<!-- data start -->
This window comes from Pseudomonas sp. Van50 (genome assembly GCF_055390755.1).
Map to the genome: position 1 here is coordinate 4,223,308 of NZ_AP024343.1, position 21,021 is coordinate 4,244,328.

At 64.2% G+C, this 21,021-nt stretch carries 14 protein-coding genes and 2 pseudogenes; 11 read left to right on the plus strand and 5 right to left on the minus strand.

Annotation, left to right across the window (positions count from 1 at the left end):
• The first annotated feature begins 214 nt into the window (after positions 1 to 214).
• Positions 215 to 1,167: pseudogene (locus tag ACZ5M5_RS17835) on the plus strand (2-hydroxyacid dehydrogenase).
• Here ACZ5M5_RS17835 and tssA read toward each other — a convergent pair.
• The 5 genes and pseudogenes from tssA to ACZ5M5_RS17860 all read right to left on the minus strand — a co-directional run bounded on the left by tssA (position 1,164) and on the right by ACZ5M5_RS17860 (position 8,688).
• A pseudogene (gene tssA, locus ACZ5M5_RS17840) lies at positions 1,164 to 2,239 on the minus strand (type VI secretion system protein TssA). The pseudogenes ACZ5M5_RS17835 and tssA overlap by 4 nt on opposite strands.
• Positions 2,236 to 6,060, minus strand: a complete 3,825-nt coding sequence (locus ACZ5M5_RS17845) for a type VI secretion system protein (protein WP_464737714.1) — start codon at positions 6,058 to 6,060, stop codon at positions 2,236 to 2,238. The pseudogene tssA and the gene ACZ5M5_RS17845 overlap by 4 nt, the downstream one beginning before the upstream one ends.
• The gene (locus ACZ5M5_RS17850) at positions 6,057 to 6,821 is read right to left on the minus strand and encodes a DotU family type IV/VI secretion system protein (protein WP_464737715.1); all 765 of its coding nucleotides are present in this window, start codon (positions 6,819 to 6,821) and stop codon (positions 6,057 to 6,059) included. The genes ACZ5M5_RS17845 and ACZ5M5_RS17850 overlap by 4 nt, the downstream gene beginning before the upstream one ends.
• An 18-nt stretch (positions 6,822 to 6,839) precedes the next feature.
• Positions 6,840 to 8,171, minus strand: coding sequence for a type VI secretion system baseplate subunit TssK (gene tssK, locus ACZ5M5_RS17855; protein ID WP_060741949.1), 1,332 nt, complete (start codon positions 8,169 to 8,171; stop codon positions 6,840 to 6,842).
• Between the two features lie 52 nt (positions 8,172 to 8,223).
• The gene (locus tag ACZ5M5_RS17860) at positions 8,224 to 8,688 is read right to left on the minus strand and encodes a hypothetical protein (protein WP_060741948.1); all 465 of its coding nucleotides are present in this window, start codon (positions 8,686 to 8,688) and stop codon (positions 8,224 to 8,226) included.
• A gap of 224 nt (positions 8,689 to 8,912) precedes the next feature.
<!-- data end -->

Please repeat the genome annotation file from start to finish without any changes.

This window comes from Pseudomonas sp. Van50 (genome assembly GCF_055390755.1).
Map to the genome: position 1 here is coordinate 4,223,308 of NZ_AP024343.1, position 21,021 is coordinate 4,244,328.

At 64.2% G+C, this 21,021-nt stretch carries 14 protein-coding genes and 2 pseudogenes; 11 read left to right on the plus strand and 5 right to left on the minus strand.

Annotation, left to right across the window (positions count from 1 at the left end):
• The first annotated feature begins 214 nt into the window (after positions 1 to 214).
• Positions 215 to 1,167: pseudogene (locus tag ACZ5M5_RS17835) on the plus strand (2-hydroxyacid dehydrogenase).
• Here ACZ5M5_RS17835 and tssA read toward each other — a convergent pair.
• The 5 genes and pseudogenes from tssA to ACZ5M5_RS17860 all read right to left on the minus strand — a co-directional run bounded on the left by tssA (position 1,164) and on the right by ACZ5M5_RS17860 (position 8,688).
• A pseudogene (gene tssA, locus ACZ5M5_RS17840) lies at positions 1,164 to 2,239 on the minus strand (type VI secretion system protein TssA). The pseudogenes ACZ5M5_RS17835 and tssA overlap by 4 nt on opposite strands.
• Positions 2,236 to 6,060, minus strand: a complete 3,825-nt coding sequence (locus ACZ5M5_RS17845) for a type VI secretion system protein (protein WP_464737714.1) — start codon at positions 6,058 to 6,060, stop codon at positions 2,236 to 2,238. The pseudogene tssA and the gene ACZ5M5_RS17845 overlap by 4 nt, the downstream one beginning before the upstream one ends.
• The gene (locus ACZ5M5_RS17850) at positions 6,057 to 6,821 is read right to left on the minus strand and encodes a DotU family type IV/VI secretion system protein (protein WP_464737715.1); all 765 of its coding nucleotides are present in this window, start codon (positions 6,819 to 6,821) and stop codon (positions 6,057 to 6,059) included. The genes ACZ5M5_RS17845 and ACZ5M5_RS17850 overlap by 4 nt, the downstream gene beginning before the upstream one ends.
• An 18-nt stretch (positions 6,822 to 6,839) precedes the next feature.
• Positions 6,840 to 8,171, minus strand: coding sequence for a type VI secretion system baseplate subunit TssK (gene tssK, locus ACZ5M5_RS17855; protein ID WP_060741949.1), 1,332 nt, complete (start codon positions 8,169 to 8,171; stop codon positions 6,840 to 6,842).
• Between the two features lie 52 nt (positions 8,172 to 8,223).
• The gene (locus tag ACZ5M5_RS17860) at positions 8,224 to 8,688 is read right to left on the minus strand and encodes a hypothetical protein (protein WP_060741948.1); all 465 of its coding nucleotides are present in this window, start codon (positions 8,686 to 8,688) and stop codon (positions 8,224 to 8,226) included.
• A gap of 224 nt (positions 8,689 to 8,912) precedes the next feature.